No, you don’t. That is possibly the biggest misconception surrounding the FHA loan program.
You do not have to be a first-time homebuyer, and you can use FHA loans multiple times for home purchases as long as you continue to qualify.
Things can get tricky when you’re dealing with more than one FHA loan at once. For example, let’s say the current home you live in was purchased with an FHA loan and now you want to buy another using the FHA program again. You can have two FHA loans but not all lenders allow it because it does create complications and there are requirements to meet. One of those rules is that you need to demonstrate a need to purchase a large home because your household has grown or will grow beyond the space you currently have.
If you’re relocating and want to purchase a home that is an unreasonable commuting distance —typically defined as 100 miles— away from your residence, it’s possible to get approved for another FHA loan for a home that is the same price range and size without the growing household requirement.
How long does it take to close on an FHA loan?
According to the National Association of Realtors, the 2019 national average for closing on a home sale was 52 days. FHA sale closures can be quicker or longer depending on how well prepared all parties are. It’s possible to close these loans in as little as 30 to 35 days. Conventional loans can be closed quickly if you can get a waiver to skip an appraisal. FHA loans require an appraisal, which can leave you at the mercy of an appraiser’s schedule.
Pro tips for a smooth FHA process
Applying for and being approved for an FHA-insured loan can be a confusing, complex, and challenging process, but there are steps you can take to help keep the process as smooth as possible for yourself and any professionals involved. Here are some tips from the pros at Keystone Alliance Mortgage:
You should understand what identity of interest is and how it could affect your home sale.
In a nutshell, HUD defines the term identity of interest as any relationship (generally based on family ties or financial interests) between the seller and purchaser (prospective owner). Examples of identity-of-interest situations include:
- If your parents are selling their home to you, you have an identity-of-interest sale because you have family ties to your parents. If you’re trying to purchase their home using an FHA loan, there are checks and balances in place to ensure you are not getting a benefit based on your relationship with your parents that other potential buyers would not.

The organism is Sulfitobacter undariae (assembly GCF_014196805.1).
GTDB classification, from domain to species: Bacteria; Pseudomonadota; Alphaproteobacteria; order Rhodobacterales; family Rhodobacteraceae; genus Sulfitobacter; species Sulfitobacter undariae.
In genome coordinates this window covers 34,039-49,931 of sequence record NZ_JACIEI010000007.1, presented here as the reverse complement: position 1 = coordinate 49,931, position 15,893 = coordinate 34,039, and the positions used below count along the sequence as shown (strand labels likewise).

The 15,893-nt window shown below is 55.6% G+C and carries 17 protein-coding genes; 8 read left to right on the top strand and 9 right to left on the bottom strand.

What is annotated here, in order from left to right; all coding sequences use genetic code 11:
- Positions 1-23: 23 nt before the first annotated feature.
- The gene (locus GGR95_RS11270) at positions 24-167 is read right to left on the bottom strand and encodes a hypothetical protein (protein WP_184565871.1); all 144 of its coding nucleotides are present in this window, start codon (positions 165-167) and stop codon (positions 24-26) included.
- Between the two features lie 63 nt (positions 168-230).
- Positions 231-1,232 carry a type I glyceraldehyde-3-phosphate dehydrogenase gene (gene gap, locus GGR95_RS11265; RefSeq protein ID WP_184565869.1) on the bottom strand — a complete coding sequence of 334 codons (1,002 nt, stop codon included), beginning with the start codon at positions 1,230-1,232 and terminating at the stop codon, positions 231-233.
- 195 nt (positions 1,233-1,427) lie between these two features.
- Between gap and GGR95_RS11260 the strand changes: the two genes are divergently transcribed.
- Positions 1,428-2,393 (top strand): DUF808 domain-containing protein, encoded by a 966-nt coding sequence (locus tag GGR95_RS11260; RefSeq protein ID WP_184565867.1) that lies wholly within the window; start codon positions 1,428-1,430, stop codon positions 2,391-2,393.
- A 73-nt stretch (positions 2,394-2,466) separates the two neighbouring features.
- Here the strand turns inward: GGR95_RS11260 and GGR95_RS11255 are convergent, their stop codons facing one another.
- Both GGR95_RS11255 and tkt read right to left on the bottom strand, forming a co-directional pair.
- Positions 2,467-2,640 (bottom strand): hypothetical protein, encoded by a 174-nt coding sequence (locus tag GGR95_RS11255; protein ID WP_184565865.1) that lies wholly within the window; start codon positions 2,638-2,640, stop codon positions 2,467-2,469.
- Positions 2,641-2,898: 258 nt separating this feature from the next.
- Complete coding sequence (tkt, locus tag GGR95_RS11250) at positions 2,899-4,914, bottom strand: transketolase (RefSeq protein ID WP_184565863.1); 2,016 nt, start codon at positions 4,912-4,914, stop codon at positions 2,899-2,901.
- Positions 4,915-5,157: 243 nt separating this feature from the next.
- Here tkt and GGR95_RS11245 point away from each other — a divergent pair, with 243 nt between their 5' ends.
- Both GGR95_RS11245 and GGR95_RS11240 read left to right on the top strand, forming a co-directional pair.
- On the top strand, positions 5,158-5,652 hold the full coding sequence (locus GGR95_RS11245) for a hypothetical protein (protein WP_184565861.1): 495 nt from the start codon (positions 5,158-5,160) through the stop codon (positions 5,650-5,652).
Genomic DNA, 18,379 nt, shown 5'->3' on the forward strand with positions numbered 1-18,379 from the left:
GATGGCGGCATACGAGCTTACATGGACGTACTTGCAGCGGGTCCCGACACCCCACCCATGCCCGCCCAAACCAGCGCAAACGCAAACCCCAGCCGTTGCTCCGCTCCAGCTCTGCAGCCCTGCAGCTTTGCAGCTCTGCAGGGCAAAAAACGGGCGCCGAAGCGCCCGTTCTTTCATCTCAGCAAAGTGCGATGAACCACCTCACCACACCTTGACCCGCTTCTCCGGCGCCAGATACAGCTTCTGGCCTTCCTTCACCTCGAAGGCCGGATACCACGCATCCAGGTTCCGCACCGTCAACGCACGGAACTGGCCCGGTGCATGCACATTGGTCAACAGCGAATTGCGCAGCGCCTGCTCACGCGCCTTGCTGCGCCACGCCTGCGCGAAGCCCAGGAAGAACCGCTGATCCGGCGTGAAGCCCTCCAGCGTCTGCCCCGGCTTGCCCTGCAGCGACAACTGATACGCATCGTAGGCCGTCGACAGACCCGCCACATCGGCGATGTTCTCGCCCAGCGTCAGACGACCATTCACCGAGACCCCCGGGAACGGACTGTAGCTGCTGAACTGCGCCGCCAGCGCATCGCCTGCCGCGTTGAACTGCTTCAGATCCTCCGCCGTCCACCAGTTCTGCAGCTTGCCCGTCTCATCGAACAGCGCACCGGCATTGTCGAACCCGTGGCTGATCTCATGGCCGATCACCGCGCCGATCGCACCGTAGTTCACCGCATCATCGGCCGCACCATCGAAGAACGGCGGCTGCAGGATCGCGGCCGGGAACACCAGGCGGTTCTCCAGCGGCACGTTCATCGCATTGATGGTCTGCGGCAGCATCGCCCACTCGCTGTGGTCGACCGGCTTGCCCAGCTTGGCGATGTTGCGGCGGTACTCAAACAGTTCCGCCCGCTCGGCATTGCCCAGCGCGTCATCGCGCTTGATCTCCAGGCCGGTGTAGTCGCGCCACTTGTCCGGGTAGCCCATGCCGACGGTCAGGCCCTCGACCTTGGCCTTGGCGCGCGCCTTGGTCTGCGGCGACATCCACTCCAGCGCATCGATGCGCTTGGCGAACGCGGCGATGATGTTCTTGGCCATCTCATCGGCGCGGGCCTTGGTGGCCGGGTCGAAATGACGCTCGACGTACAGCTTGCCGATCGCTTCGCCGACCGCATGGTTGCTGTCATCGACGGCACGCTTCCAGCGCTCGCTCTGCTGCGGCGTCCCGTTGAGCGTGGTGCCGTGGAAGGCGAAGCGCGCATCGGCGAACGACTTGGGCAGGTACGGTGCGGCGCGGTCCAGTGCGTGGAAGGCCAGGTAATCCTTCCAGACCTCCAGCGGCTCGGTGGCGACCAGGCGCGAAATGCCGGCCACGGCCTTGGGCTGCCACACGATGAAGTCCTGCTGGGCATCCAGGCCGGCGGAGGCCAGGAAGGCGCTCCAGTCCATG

- If you are a renter and you’re interested in purchasing the home you rent, you and the owner would not be able to come to a sale agreement until you’ve lived in the home for a minimum of six months. Again, this is about checks and balances. You have a business relationship with your landlord, and the FHA wants to make sure there is no benefit to sell to you over someone else.
In cases of identity-of-interest sales, the FHA can say you have to put 15 percent down (instead a down payment as low as 3.5 percent) toward the cost of the home. In terms of the family example, this will take place unless you can prove the home has served as your parents’ primary residence for the 12 months preceding the sale.
Flipping houses is a hot trend but be mindful if you’re buying a flipped home.
Flipping houses means that you purchase a home with the intention of renovating it and then selling it for a profit. Many flippers try to complete this process as quickly as possible to get the home back on the market and make back their money.
When you purchase a home, part of the process involves a title search, which will pull up all owners of that property for the last 80 years. This is key when dealing with flipped homes because it establishes a timeline of owners.
If someone else has purchased the house and had the deed transferred to themselves in the past six months, that will create extra steps for you as a buyer. For example, a second appraisal will be required for a home sold within the last six months. And you as the buyer, you can’t pay for that. It’s the responsibility of the seller, real estate agent, or another party.